A tailed mirtron promotes longevity in DrosophilaSweta Khanal, Matthew de Cruz, Britton Strickland, Kody Mansfield, Eric C Lai, Alex Flynt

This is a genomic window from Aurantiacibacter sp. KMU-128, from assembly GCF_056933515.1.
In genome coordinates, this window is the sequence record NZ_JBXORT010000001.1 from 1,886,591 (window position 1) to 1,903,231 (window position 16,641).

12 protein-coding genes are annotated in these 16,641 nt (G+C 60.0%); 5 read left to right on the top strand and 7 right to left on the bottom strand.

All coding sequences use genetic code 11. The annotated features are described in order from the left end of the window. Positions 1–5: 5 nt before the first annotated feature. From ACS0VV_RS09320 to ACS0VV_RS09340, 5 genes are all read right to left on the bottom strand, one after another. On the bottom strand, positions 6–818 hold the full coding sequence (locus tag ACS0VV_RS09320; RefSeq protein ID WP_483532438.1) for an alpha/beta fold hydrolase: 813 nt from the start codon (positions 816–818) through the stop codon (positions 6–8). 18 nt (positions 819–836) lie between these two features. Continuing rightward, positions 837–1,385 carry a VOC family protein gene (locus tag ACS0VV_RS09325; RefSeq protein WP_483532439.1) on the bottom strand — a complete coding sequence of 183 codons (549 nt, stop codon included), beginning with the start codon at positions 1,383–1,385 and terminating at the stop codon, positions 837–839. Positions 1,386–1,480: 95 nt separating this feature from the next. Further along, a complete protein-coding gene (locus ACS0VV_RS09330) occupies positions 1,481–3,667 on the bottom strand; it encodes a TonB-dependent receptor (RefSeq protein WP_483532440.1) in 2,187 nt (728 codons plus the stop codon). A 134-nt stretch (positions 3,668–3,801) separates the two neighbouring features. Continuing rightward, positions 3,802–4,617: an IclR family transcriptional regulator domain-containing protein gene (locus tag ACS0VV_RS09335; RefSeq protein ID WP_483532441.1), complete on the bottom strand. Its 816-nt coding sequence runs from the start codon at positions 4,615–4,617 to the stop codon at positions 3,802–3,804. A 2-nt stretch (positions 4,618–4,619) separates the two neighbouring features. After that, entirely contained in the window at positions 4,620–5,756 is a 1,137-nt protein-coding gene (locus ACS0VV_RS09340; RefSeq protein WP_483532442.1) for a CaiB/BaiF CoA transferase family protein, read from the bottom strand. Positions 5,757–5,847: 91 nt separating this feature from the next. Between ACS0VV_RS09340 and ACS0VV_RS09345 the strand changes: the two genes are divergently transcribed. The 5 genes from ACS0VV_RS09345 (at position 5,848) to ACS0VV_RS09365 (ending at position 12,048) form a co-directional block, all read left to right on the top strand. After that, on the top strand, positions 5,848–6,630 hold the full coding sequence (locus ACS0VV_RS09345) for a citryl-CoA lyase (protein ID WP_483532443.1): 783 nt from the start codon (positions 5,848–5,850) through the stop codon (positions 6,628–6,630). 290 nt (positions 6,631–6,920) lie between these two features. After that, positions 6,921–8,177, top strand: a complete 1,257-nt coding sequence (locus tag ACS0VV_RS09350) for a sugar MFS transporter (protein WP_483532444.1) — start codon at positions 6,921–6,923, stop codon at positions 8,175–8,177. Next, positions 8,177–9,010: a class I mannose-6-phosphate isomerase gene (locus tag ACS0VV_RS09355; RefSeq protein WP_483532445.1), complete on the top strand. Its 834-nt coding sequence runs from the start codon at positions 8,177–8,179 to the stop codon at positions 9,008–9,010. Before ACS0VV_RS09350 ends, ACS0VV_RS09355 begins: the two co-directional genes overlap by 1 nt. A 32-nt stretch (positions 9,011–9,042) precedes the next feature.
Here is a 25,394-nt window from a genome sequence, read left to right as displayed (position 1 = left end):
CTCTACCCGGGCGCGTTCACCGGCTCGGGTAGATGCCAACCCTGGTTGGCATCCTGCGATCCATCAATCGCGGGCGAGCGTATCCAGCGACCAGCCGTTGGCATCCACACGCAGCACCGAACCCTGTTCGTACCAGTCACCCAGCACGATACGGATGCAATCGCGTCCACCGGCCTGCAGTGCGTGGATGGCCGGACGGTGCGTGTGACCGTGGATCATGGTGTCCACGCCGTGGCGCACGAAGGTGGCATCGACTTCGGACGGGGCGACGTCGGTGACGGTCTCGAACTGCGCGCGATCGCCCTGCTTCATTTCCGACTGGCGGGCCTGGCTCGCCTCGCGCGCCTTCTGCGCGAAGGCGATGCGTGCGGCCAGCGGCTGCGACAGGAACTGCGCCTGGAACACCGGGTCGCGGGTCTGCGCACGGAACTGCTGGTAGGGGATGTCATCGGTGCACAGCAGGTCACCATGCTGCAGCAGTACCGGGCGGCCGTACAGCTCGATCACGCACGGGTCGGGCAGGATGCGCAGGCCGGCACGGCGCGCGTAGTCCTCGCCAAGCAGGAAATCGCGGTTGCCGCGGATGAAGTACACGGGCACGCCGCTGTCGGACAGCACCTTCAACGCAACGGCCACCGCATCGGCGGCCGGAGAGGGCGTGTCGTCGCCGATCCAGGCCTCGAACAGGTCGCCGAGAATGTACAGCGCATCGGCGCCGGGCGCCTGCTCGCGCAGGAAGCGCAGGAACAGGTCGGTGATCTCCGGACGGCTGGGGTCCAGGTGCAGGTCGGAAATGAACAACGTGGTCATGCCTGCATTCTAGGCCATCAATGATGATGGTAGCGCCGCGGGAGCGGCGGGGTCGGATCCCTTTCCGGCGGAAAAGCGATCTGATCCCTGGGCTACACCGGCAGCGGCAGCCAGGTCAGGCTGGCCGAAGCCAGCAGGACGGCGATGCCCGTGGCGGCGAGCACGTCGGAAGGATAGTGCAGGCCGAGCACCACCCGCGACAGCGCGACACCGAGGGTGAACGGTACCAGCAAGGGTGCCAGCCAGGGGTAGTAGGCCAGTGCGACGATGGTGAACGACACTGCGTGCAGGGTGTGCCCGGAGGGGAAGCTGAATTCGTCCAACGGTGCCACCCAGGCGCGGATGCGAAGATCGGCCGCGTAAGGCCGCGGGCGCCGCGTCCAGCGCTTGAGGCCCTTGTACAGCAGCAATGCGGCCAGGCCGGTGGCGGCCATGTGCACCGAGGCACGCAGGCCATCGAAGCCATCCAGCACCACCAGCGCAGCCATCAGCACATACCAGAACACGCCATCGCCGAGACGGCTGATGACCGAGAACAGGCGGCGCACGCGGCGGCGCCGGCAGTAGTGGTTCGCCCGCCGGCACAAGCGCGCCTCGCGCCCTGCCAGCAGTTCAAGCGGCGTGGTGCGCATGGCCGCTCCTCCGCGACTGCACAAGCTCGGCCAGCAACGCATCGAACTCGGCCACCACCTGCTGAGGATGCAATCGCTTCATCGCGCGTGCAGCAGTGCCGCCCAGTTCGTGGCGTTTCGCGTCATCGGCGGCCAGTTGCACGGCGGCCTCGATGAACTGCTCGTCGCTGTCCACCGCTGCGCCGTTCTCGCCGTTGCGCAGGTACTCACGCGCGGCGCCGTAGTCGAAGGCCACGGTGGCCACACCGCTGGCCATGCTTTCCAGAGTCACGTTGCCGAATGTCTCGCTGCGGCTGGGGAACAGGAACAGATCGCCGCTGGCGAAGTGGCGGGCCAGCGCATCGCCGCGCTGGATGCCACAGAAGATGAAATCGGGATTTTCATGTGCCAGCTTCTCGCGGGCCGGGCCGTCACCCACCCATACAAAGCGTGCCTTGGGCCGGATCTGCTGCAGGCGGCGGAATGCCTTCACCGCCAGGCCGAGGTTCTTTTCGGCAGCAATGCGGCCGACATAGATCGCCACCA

Thousands of atypical microRNAs (miRNAs) have been described in the genomes of animals; however, it is unclear if many of these non-canonical miRNAs can measurably influence phenotypes. Mirtrons are the largest class of non-canonical miRNAs that are produced from hairpins excised by splicing, which after debranching become substrates for Dicer and load into RISC. Most mirtrons require additional processing after splicing to remove ‘tail’ residues interposed between one of the host intron splice sites and base of the hairpin precursor structure. Despite most mirtrons requiring tail removal no function has been elucidated for a tailed species, indeed for all mirtrons identified function has only been assigned to a single species. Here we study miR-1017, a mirtron with a 3′ tail, which is well expressed and conserved in Drosophila species. We found that miR-1017 can extend lifespan when ectopically expressed in the neurons, which seems partly due to this miRNA targeting its host transcript, acetylcholine receptor Dα2. Unexpectedly we found that not only did miR-1017 function in trans but also in cis by affecting splicing of Dα2. This suggests a mechanism for mirtron evolution where initial roles of structural elements in splicing lead to secondary acquisition of trans-regulatory function.